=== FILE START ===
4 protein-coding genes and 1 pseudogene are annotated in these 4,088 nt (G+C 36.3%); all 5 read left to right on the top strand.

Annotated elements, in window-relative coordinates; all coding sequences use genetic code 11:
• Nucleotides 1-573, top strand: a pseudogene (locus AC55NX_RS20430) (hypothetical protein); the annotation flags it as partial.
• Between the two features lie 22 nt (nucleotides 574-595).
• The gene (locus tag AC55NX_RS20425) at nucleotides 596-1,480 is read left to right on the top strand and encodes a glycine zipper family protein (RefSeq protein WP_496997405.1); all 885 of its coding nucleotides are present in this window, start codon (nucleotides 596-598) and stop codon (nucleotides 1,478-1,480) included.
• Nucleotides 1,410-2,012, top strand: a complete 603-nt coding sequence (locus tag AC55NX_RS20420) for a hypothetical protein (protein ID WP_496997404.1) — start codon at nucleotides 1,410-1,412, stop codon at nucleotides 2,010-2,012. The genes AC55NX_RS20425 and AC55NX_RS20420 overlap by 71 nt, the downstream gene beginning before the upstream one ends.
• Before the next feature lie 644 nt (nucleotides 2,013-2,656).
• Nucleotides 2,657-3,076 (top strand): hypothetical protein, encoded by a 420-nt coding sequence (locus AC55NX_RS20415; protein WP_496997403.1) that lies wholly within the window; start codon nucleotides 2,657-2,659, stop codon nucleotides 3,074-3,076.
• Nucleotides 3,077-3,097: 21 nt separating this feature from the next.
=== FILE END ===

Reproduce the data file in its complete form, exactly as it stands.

4 protein-coding genes and 1 pseudogene are annotated in these 4,088 nt (G+C 36.3%); all 5 read left to right on the top strand.

Annotated elements, in window-relative coordinates; all coding sequences use genetic code 11:
• Nucleotides 1-573, top strand: a pseudogene (locus AC55NX_RS20430) (hypothetical protein); the annotation flags it as partial.
• Between the two features lie 22 nt (nucleotides 574-595).
• The gene (locus tag AC55NX_RS20425) at nucleotides 596-1,480 is read left to right on the top strand and encodes a glycine zipper family protein (RefSeq protein WP_496997405.1); all 885 of its coding nucleotides are present in this window, start codon (nucleotides 596-598) and stop codon (nucleotides 1,478-1,480) included.
• Nucleotides 1,410-2,012, top strand: a complete 603-nt coding sequence (locus tag AC55NX_RS20420) for a hypothetical protein (protein ID WP_496997404.1) — start codon at nucleotides 1,410-1,412, stop codon at nucleotides 2,010-2,012. The genes AC55NX_RS20425 and AC55NX_RS20420 overlap by 71 nt, the downstream gene beginning before the upstream one ends.
• Before the next feature lie 644 nt (nucleotides 2,013-2,656).
• Nucleotides 2,657-3,076 (top strand): hypothetical protein, encoded by a 420-nt coding sequence (locus AC55NX_RS20415; protein WP_496997403.1) that lies wholly within the window; start codon nucleotides 2,657-2,659, stop codon nucleotides 3,074-3,076.
• Nucleotides 3,077-3,097: 21 nt separating this feature from the next.